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The INDUSTRIAL FACILITIES MA TRTX covers a broad set of "industrial" land-uses, including some relatively specific to Dade County. Not all jurisdictions had need to address industrial uses due to their exclusively residential or mixed residentiaVcommercial makeup. The variations within categories are relatively limited and seem to stem from differences in categorical emphasis. Industrial development is relatively controlled within the county and many of the small municipalities have no need to address ordinances to this development sector. The simplified categories used in this matrix include the generalizations: A. Industrial materials processing, factories, and assembly plants B. Wholesale discount centers, fanners markets, and similar uses. C. Warehouse distribution centers, bonded agents, and moving and storage. D. Open Lot junk, scrap and wrecking yards; and concrete plants. E. Marinas -dry or wet slip, sail or power; may include sales facilities Many of the municipalities in the county have no need to address these land-use parking requirements and these are indicated by NOT APPLIC or not applicible to this jurisdiction. C-10

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METROPOUTAN DADE COUNTY PARKING ORDINANCE COMPARISON MATRIX I N DUSTRIAL FACIUTIES CITY INDUSTRIAL WHOLESALE WAREHOUSE OPEN LOT MARINA BALHARBOUR NOT APPLIC BAY HARBOR ISLANDS NOT APPLIC BISCAYNE PARK NOT APPLIC CORAL GABLES 11300 sq. ft. OFACE + 1/1000 sq. ft. ELPORTAL NOTAPPUC FLORIDA CITY USE DADE CODE GOLDEN BEACH NOTAPPUC HIALEAH 1/1000 sq.ft. HIALEAH GARDENS 1/750 sq ft. 1/750 sq ft. HOMESTEAD 1/1000 sq ft. INDIA N CREEK VILLAGE NOTAPPUC ISLANDIA NO CODE KEY BISCAYNE USE DADE CODE (") 'MEDLEY USE DADE CODE MIAMI MIAMI BEACH 1/1000 sq ft. 1 /1000 sq.ft. 1/1 ooo sq.ft. 1/2 SUPS MIAMI SHORES NOTAPPUC MIAMI SPRINGS NOTAPPUC NORTH BAY V ILLAGE 1/300 sq. ft. 1 /SLIP NORTH MIAMI 1/300 sq. ft. 1/300 sq.ft. 1-/1 000 sq. ft. NORTH MIAMI BEACH 1.5/1 000 sq.ft. 1/1000 sq.ft. 1/1000 sq.ft 1/SL I P OPALOCKA 1/1000 sq .ft. 1/1000 sq ft. 1/1000 sq.ft. 2/5000 sq ft SOUTH MIAMI SURFSIDE NOT APPUC SWEETWATER NOT APPLIC V IRGI NIA GARDENS 1 /750 sq. ft. 1{150 sq.ft WEST M IA M I NOTAPPLIC DADE COUNTY 1/1 000 sq.ft 1/600 sq ft. 2/5000 sq ft. 0.5 1/SLIP

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The PUBLIC FACILITIES MATRIX covers a broad set of "public" land-uses, including schools and hospitals. There were interesting cross-jurisdictional variations in the quantities of parking required for these uses. Some were due to differences in determination variables, others by the use of catch-all wording in specific ordinances. Public uses (in the case of the simplistic categories used for this study) tend to be bigh parking requirement generators, however, there would also seem to be a case to be made for site-specific determination of parking supply requirements for these uses. Countywide parking policy reform may begin by reforming public sector land use parking policies. T he s implified categories used in tbis matrix include the generalizations: A Public auditoriums, event centers, arenas, and sports venues. B. Government federal, state, or local agency facilities. C. School -pre-schools, elementary, and junior bigh schools; public and private. D. High school public and private. E. Hospita l public and private. F. Cultural art and science museums, galleries, and exhibition halls. Many o f the ge n eral categorizations used for these matrices do not directly correspond with specific categories in all jurisdictions. Additionally, many of the municipal ordinances are much more complicated in wording and quantity determination formulas. Some typical wording is included in Part Ill of tbis study: Regulations Discussion, Municipal Ordinances. C-12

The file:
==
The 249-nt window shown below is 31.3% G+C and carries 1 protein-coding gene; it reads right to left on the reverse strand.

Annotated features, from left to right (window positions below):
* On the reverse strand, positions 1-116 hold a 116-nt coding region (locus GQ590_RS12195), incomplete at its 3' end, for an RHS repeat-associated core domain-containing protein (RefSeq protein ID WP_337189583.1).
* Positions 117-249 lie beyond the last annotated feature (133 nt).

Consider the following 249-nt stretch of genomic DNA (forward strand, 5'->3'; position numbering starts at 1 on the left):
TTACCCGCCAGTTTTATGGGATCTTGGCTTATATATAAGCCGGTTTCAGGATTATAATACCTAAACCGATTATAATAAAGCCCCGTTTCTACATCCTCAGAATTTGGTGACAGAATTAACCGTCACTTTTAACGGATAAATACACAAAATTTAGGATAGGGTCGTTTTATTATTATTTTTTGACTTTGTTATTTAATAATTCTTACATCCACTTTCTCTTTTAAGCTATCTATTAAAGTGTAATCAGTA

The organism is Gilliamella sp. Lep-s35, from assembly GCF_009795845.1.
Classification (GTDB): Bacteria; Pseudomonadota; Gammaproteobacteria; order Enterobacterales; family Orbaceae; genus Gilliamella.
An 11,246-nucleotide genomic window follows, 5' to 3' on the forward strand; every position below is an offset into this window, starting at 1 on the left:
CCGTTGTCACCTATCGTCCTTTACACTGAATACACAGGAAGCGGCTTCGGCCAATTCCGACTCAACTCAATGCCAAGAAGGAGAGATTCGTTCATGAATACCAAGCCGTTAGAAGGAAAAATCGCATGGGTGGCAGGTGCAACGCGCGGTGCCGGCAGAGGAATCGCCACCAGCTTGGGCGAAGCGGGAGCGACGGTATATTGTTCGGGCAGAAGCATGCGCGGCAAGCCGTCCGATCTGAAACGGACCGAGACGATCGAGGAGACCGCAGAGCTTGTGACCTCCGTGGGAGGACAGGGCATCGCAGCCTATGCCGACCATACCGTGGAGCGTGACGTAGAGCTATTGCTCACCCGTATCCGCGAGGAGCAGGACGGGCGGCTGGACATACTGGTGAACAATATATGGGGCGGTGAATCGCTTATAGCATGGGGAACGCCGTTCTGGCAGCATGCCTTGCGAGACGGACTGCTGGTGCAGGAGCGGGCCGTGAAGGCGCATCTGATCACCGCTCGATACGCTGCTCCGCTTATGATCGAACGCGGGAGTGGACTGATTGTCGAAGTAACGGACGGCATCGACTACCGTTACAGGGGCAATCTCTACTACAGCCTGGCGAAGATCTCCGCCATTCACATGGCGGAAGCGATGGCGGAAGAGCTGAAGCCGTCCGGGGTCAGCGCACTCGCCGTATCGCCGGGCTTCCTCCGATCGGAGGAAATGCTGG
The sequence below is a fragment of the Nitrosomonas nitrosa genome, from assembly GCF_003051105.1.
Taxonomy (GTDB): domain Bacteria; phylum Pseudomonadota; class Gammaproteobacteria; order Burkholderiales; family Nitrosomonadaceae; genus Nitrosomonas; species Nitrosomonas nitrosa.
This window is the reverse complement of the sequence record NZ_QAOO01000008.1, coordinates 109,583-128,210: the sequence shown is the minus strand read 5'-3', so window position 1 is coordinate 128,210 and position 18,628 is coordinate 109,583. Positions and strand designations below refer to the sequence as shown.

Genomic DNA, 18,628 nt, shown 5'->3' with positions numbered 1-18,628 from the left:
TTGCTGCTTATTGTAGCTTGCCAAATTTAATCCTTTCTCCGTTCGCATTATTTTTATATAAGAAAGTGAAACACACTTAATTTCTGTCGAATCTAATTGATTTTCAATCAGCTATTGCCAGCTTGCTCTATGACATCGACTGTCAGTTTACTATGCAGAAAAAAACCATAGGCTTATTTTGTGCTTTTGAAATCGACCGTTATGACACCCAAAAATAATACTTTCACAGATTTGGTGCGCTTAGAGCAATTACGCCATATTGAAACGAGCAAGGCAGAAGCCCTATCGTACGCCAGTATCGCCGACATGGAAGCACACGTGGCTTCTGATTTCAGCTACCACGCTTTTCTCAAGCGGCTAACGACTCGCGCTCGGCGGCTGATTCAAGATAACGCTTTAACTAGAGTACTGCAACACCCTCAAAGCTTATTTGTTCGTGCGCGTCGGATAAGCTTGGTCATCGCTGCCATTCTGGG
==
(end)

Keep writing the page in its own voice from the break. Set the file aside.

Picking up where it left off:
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METAOPOUTAN DADE COUNTY PARKING ORDINANC E COM PARISON MATRIXPUBUC FACIUTIES CITY PUBLIC GOVERNMENT SCHOOL HIGHSCHOOL H OSPITAL C U LTURA L BALHARBOUR EXEMPT. BAY HARBOR ISLANDS NOT APPUC B ISCAYNE PARK NOT APPUC CORAL GABLES 1/4SEATS 1/ROOM 1/10 SEATS 2/BED 1/250 sq. ft. ELPORTAL 1/3SEATS 1/125 sq.ft. 1/3 STAFF FLORIDA CITY USE DADE CODE GOLDEN BEACH NOT APPUC HIALEAH 1 .5/CLASSROOM 1 /2BEDS H IALEAH GARDENS 1 / 4SEAT S 1/700 sq. ft. HOMESTEAD 1/4SEATS 1/4 SEATS 1/ 4SEATS INDIAN CREEK VILLAGE NOT APPUC ISLANDIA NO CODE KEY BISCAYNE USE DADE CODE (") I MEDLEY USE DADE CODE 0 MIAMI w MIAMI BEACH 1/4SEATS 1/CLASSROOM 1/6SEATS 1 5/BED M IAMI SHORES 1/ROOM 1/ROOM M IAMI SPRINGS 1/100 sq.ft 1/ROOM NORTH BAY V ILLAGE 1/300 sq. ft. 1 /BED 1/400 sq.ft. NORTH MIAMI 1/5 SEATS 1/300 sq. ft. 1/CL.ASSROOM 1/5 STUDENTS 2/BED 1/4SEATS NORTH MIAMI BEACH 1/4 SEATS 4/1000 sq. ft. 1/4 STUDENTS 1/4 STUDENTS 2/BED 2.5/1000 sq.ft. OPA-LOCKA 1/6SEATS 1/6SEATS 1/200 sq.ft. SOUTH MIAMI SURFSIDE 1/50 sq.ft. SWEETWATER 1/3 0 .5/STUDENT VIRGINIA GARDENS 1/ 4SEATS WEST M IAMI 1/4SEATS 6SPACESmin DADE COUNTY 1/50 sq.ft. TOTAL VEHICLES 1/200 sq. ft. 1 /300 sq. ft. 1/250 sq. ft.